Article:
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24 Sep 2015

DSCF1868Tháinig CAIRDE Teo agus Gael Linn le chéile an Aoine seo caite le h-imeacht speisialta Ceilteach a eagrú don Oíche Chultúir le ceiliúradh a dhéanamh ar oidhreacht ársa mhiotaseolaíochta Ard Mhacha a bhaineann leis an laoch Gaelach Cú Chulainn. Shocraigh an dá eagraíocht turas dátheangach bus chuig suíomhanna a bhaineann le Cú Chulainn, ag Carraig an tSeabhaic, ráth Dhroim Chonmhaoil in aice le Lios na Daille agus Eamhain Mhacha. Tá Réamonn Ó Ciaráin ar tí leabhar ar Chú Chulainn a lainseáil ar ball agus labhair sé le scaifte Gaeilgeoirí agus daoine le suim san oidhreacht agus sa stair ag Carraig an tSeabhaic faoi shaol Chú Chulainn agus scéalta ón cheantar.

Thug na rannpháirtithe cuairt ar an ráth ag Droim Chonmhaoil, áit inar thángthas ar cloch oghaim atá anois sa Leabharlann Poiblí in Ard Mhacha. Is é an t-ogham an córas is sine scríbhneoireachta sa Ghaeilge agus meastar gur comhartha é cloch Dhroim Chonmhaoil ar uaigh rí a bhí in Ard Mhacha sa seachtú aois. Cuireadh deireadh leis an turas ag Eamhain Mhacha, áit inar labhair an t-iarOifigeach Oideachais Ann Hart, faoi Eamhain Mhacha féin, faoi Chú Chulainn agus faoin Chraobh Rua, faoi Rí Conchúr agus faoin tábhacht a bhaineann leis an Iarannaois in Éirinn. Chomh maith leis na rannpháirtithe, bhí ionadaithe ó Irish TV i láthair fosta le taifead a dhéanamh ar an imeacht do chlár fán Oíche Chultúir a bheas á chraoladh amach anseo.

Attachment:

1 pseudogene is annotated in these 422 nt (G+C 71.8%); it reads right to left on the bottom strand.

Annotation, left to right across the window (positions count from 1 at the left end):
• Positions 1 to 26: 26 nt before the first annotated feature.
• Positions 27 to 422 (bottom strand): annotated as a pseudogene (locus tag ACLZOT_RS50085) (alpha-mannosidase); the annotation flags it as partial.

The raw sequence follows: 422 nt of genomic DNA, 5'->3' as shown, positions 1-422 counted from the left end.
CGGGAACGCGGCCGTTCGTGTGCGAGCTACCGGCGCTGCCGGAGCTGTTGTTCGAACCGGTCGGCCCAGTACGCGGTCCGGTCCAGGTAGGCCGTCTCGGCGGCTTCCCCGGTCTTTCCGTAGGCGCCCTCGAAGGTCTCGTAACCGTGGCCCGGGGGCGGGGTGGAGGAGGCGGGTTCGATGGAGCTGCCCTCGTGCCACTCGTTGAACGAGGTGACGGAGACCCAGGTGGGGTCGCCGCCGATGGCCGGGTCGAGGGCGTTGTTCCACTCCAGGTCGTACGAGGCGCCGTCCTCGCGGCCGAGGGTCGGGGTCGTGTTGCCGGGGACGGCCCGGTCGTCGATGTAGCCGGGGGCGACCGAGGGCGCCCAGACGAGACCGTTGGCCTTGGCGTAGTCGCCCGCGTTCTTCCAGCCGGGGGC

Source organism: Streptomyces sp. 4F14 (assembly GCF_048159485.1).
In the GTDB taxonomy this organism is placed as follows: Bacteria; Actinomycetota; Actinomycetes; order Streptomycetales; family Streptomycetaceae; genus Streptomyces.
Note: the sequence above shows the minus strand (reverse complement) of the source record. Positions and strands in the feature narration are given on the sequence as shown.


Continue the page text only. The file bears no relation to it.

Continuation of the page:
DSCF1879Local Irish language organisation CAIRDE Teo and Gael Linn came together last Friday to mark Culture Night by celebrating Armagh’s rich mythological tradition associated with the Gaelic hero warrior CúChulainn. The two organisations arranged a bilingual bus tour of sites associated with CúChulainn, including Carrickatuke Viewpoint, Drumconwell fort near Lisnadill and EamhainMhacha or Navan Fort. Réamonn Ó Ciaráin from Gael Linn, who is preparing to launch a book on CúChulainn later this year, spoke to Irish language, heritage and history enthusiasts at Carrickatuke about the life of CúChulainn and some of the stories associated with the area.

The tour participants were also fortunate to visit the fort at Drumconwell, from which an ogham-inscribed stone was removed to the Robinson Library in Armagh for safe-keeping. Ogham is the oldest system of writing in Irish and it is thought that the Drumconwell stone may have marked the grave of Conmael, a seventh century king of Armagh and Ulster. The tour finished off at Navan Fort, where former education officer Ann Hart, explained the origins of EamhainMhacha, spoke about CúChulainn and the CraobhRua or Red Branch Knights, King Conor and the importance of the site in Iron-age Ireland. The tour was also joined by representatives from Irish TV who recorded the event for a future programme on Culture Night in Armagh.

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